Retail prices for snow sports gear have increased about 11% overall in specialty driving better margins (1.9% growth) and ensuring better cash flow for specialty retailers throughout the season.
Internet, $546 million – Flat unit sales, up 9% in dollars
This season, the Internet channel is not the place to go for low end snow sports gear at rock bottom prices. Average prices for equipment, apparel and accessories are closer to even with brick and mortar specialty and far higher than chain store average prices.
Overall, online sales are leveling off after three seasons of hyperactive growth as online sales continue to expand in dollars sold but unit sales are flat. Equipment sales increased most with 9% growth in units sold and 13% growth in dollars sold. The snowboard equipment category realized its only sales gain in the Internet channel. Snowboard equipment sales increased 16.5% in unit sales and 18.5% in dollar sales through February. Internet sales include sales through “clicks only” establishments that have no brick and mortar shop for customers to visit as well as online sales in shops with a brick and mortar location through a commerce enabled website for their customers. Many of the sales reported come from brick and mortar establishments that are reaching customers online and in the shop.
Chain Stores, $523 million – Down 5% in units and down 1% in dollars
Many chains are carrying less equipment this season and that is clearly reflected in the 19% decline in units sold and 14% decrease in dollars sold. Alpine sales are off 17% in units, Nordic equipment unit sales are off by a whopping 30%, and snowboard equipment sales are down 20% in units sold in chain stores this season. In fact, 63% of skis and 55% of snowboards sold were carryover sales meaning that they were sold below average retail cost. Chain stores sell far less equipment than specialty or online sales channels. In fact, chain stores sold fewer than 16% of all skis sold so far this season. Even the traditionally strong apparel sales in chain stores have fallen off this season with declines of 6% in units and 1% in dollars. Accessories like hats, helmets, goggles, and wax account for about 40% of all snow sports related sales in chain stores. Accessories sales have declined 3% in units but people are spending about 5% more dollars on them through February this season. Helmets are leading the way in the accessories category with increases of 30% in units sold and 31% in dollars sold. Overall, consumers are choosing to shop chain stores for snow sports equipment, technical apparel, and higher end accessories.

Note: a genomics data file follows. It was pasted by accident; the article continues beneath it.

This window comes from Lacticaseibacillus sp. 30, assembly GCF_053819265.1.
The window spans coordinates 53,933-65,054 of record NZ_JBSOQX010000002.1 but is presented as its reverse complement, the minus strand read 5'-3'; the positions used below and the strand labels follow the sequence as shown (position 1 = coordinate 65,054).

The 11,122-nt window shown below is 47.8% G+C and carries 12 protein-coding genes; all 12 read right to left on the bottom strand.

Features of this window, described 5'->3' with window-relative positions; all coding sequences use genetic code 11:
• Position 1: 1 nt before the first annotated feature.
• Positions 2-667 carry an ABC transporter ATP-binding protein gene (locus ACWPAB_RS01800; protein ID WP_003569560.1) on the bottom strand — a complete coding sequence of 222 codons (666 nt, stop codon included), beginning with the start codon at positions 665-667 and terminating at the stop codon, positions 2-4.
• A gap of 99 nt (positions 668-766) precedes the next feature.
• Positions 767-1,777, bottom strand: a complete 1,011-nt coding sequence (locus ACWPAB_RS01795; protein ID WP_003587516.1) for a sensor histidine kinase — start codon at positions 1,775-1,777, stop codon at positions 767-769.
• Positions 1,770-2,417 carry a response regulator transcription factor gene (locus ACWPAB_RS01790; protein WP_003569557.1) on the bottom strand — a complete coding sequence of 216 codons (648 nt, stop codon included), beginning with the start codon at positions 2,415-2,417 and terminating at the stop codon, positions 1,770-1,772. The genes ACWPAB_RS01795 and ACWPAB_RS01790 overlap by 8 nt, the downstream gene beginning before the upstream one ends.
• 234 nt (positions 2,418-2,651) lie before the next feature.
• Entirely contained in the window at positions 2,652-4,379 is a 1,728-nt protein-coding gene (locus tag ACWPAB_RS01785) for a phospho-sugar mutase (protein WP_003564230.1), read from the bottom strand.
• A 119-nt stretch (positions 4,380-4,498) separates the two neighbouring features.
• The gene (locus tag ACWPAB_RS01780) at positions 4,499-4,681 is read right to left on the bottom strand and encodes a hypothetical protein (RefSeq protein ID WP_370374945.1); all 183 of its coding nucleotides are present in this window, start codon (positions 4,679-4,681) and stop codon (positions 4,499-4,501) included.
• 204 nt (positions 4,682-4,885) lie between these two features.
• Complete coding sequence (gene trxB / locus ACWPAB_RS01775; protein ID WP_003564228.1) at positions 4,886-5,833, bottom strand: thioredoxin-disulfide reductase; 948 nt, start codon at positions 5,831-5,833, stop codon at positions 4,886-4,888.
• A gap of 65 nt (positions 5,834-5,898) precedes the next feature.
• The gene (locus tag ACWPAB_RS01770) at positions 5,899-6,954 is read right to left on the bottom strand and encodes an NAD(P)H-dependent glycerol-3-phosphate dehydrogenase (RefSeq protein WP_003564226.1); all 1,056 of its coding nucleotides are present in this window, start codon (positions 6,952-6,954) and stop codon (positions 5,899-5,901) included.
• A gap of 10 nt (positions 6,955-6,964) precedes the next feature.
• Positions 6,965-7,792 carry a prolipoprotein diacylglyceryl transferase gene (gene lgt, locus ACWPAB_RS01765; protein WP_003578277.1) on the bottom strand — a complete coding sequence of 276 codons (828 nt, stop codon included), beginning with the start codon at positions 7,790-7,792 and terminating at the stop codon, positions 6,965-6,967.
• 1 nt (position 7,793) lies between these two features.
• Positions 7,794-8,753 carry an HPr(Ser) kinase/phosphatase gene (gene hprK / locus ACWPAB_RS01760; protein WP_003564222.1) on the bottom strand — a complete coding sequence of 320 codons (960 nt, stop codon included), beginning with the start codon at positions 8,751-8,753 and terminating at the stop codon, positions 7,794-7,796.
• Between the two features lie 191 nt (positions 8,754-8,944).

The market data presented in this report comes from the SIA Retail Audit conducted by the Leisure Trends Group. The Retail Audit data is gathered directly from the Point of Sale systems of about 1/3 of the snow sports retailers in the U.S. market. Each season, Leisure Trends gathers snow sports sales data from a representative panel of more than 1,200 snow sports retailers who provide sales data directly from their Point of Sale systems. The panel and the method for extrapolating the results out to the entire industry is based on a triennial census of snow sports retailers designed to accurately define the size and structure of the snow sports retail marketplace. SIA maintains these data for members, down to the product level. For more information about SIA’s Retail Audit information, please contact Kelly Davis, SIA’s Director of Research, at KDavis@snowsports.org.